The Electrical &
An old footslogger salutes the Corps of EME
The 1970s - Emphasis on NATO
During the 1970s the Communist bloc remained the main military threat. In 1974 the Turkish Army invaded Cyprus to protect the Turkish minority population and in the process occupied large areas of the Island which were previously inhabited by the Greek Cypriots. The British troops had to prevent Turkish incursions into British Sovereign Base Areas.
As Guatemala began to make claims on the neighbouring British Honduras (later re-named BELIZE), British troops with EME support were sent there to discourage any attempted incursion. The REME Workshop there was equipped with a World War II Scammell recovery vehicle which was later on preserved in the REME Museum.
The sectarian clashes in NORTHERN IRELAND developed into a terrorist campaign which spread over to the UK mainland. The REME was involved in the development of special internal security equipment including the remote controlled 'Wheelbarrow'. REME Workshops from UK and the Continent took turns in ending reinforcements to the troubled province.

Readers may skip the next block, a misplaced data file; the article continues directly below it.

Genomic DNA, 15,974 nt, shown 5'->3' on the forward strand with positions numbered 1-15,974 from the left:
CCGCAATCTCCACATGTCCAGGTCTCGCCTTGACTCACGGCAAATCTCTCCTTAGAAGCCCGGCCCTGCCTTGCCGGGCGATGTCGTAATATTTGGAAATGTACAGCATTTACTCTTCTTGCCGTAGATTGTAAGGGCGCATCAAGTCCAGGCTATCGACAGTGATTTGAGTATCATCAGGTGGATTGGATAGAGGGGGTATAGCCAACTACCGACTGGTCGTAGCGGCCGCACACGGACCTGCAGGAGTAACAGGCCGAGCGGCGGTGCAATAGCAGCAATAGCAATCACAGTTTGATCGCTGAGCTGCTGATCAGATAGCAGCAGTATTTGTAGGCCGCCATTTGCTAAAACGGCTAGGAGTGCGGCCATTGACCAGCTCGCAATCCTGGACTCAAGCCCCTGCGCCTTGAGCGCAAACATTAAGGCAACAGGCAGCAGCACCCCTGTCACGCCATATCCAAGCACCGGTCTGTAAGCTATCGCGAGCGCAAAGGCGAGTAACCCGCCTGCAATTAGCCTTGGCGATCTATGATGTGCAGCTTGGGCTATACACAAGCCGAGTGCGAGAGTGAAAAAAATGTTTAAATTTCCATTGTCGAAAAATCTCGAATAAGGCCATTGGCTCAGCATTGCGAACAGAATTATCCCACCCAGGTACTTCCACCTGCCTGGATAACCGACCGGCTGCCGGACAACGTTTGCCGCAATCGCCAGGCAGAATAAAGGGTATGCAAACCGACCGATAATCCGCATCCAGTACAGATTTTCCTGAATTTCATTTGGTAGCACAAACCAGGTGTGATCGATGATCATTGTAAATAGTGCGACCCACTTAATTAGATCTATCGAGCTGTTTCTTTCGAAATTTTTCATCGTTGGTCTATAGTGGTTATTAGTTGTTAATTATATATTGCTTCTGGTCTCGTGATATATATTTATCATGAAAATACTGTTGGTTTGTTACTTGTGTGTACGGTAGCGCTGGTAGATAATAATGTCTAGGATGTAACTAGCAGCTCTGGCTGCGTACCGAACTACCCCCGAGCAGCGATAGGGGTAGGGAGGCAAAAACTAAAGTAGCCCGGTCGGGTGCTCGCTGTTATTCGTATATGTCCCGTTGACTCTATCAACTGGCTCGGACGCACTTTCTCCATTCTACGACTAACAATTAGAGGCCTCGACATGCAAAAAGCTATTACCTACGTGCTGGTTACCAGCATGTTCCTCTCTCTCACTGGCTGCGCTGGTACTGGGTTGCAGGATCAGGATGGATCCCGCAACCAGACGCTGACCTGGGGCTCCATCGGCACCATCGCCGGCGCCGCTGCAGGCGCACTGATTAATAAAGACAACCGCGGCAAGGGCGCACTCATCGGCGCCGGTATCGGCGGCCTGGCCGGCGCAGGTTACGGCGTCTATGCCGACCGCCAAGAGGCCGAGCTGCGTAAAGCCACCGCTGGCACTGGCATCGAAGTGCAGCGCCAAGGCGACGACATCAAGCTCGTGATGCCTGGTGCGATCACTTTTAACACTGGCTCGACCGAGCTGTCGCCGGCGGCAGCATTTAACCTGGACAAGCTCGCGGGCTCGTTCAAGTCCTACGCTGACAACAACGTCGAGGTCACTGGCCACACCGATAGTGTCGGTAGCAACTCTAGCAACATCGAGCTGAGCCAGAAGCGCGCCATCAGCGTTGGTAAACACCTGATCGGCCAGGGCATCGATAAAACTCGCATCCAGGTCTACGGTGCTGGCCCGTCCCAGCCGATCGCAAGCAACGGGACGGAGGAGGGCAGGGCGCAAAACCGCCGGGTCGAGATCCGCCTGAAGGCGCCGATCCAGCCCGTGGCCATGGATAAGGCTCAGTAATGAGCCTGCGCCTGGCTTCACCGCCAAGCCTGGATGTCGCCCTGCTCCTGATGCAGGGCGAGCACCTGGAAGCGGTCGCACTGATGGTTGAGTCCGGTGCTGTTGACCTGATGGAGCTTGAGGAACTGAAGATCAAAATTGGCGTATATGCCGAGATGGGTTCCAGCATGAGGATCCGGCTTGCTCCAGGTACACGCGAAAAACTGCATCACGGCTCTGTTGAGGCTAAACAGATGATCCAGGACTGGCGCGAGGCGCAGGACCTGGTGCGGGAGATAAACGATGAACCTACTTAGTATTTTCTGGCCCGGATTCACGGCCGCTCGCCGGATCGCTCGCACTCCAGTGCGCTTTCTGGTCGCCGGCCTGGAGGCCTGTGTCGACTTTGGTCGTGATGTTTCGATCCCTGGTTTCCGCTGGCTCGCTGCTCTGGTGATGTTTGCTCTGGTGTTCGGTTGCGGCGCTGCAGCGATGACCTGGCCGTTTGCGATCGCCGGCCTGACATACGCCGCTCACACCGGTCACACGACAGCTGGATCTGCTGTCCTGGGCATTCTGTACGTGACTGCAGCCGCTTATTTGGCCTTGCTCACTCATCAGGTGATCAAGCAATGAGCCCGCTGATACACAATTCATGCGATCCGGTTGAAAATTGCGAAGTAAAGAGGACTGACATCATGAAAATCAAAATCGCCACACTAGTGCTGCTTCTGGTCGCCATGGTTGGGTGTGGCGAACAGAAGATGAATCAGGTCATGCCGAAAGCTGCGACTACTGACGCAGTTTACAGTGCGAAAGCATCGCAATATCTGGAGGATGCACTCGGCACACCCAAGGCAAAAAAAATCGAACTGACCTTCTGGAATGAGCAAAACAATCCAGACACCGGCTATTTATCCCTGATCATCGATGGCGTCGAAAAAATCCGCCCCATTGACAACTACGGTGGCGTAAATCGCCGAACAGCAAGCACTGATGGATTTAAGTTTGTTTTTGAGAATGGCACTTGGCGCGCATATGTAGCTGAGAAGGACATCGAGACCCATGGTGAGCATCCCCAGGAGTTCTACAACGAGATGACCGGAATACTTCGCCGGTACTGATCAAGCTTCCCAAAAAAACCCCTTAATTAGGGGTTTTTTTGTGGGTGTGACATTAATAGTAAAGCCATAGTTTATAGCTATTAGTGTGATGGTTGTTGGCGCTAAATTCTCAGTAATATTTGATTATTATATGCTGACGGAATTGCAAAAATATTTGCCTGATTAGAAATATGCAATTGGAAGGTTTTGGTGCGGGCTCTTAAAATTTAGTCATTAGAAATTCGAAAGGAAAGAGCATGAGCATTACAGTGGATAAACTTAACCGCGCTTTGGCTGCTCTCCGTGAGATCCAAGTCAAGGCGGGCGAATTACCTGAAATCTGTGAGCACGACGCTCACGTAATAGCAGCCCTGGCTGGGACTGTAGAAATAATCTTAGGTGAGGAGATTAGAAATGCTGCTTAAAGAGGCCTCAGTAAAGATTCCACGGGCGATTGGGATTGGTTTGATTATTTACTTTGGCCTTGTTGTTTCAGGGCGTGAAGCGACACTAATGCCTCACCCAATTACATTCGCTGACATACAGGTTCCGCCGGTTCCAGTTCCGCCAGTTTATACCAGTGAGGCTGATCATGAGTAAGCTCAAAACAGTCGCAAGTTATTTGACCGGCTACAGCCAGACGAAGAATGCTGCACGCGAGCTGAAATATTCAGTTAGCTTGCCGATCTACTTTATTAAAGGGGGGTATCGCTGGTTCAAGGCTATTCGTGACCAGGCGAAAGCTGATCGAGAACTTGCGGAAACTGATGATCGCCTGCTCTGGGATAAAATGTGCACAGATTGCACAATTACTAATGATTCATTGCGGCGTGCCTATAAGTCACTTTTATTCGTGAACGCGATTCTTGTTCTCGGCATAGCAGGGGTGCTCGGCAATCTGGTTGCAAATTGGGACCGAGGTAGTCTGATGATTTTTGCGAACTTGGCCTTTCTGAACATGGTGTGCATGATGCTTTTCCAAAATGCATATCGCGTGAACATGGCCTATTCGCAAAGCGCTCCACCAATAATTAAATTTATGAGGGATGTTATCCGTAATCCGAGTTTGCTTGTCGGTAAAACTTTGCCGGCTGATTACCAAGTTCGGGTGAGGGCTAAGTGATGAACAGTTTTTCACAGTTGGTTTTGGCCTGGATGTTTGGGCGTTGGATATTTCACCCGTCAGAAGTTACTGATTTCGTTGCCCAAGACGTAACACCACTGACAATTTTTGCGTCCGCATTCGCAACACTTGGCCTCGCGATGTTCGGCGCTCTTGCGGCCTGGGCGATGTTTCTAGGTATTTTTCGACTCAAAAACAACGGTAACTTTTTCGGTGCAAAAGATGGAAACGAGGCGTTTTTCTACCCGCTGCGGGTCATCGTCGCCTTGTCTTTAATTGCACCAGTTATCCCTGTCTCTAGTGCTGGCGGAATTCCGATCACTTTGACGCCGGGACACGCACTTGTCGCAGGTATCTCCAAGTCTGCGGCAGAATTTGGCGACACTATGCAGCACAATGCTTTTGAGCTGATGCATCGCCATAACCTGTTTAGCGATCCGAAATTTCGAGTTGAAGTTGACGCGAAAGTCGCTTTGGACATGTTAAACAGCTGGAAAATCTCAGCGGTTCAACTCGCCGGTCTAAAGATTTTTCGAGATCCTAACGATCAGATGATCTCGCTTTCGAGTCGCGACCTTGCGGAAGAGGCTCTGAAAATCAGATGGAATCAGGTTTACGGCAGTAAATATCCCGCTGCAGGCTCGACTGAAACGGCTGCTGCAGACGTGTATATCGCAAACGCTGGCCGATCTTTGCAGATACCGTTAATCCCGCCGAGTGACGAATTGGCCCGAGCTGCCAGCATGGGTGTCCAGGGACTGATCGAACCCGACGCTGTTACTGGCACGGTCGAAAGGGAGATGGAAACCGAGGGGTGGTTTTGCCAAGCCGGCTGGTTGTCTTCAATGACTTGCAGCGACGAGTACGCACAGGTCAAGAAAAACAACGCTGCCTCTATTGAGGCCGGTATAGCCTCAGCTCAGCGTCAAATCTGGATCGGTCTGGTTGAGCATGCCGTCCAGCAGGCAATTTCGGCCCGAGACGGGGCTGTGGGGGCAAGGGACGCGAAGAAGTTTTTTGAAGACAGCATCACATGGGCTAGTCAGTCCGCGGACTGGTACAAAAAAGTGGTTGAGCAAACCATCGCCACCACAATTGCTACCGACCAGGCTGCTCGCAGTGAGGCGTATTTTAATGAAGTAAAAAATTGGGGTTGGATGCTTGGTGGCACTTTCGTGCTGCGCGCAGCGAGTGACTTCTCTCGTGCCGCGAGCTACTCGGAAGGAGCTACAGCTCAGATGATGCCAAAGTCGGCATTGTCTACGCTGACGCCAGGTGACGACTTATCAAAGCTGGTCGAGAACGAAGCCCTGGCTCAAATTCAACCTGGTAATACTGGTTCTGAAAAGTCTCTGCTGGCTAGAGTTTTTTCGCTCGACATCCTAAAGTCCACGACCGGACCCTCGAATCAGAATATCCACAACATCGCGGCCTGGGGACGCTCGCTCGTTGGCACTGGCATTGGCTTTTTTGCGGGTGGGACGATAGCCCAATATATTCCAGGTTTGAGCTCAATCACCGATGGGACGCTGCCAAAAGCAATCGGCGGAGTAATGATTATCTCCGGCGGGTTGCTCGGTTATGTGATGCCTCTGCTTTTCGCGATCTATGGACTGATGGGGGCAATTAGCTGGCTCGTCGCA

Regarding electronic equipment, guided missiles were replacing light air defence and anti-tank guns. New vehicles were usually diesel which changed the emphasis in vehicle mechanical training. The REME Technical Group was broken up, its separate component units being controlled by the head of the Logistic Corps who assumed the designation of Director-General. During the 1970s full employment became a thing of the past and the Services were under constant pressure to reduce in size and consequently the size of REME was reduced.